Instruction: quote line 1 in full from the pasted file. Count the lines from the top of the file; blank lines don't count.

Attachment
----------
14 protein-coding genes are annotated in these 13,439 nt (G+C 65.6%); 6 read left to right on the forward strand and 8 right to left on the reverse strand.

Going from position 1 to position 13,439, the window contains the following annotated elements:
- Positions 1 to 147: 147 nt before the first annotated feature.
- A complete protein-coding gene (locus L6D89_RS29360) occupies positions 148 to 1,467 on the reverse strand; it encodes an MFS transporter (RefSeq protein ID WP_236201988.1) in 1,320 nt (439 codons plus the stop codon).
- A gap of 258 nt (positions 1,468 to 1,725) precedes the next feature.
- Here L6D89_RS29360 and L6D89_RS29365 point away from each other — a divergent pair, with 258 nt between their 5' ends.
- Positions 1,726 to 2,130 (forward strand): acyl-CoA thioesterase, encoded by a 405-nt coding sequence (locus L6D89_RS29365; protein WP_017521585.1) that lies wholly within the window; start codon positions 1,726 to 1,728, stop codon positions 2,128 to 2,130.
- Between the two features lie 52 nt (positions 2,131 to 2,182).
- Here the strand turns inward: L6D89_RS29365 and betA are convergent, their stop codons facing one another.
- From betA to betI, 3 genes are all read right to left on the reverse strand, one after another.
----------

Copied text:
14 protein-coding genes are annotated in these 13,439 nt (G+C 65.6%); 6 read left to right on the forward strand and 8 right to left on the reverse strand.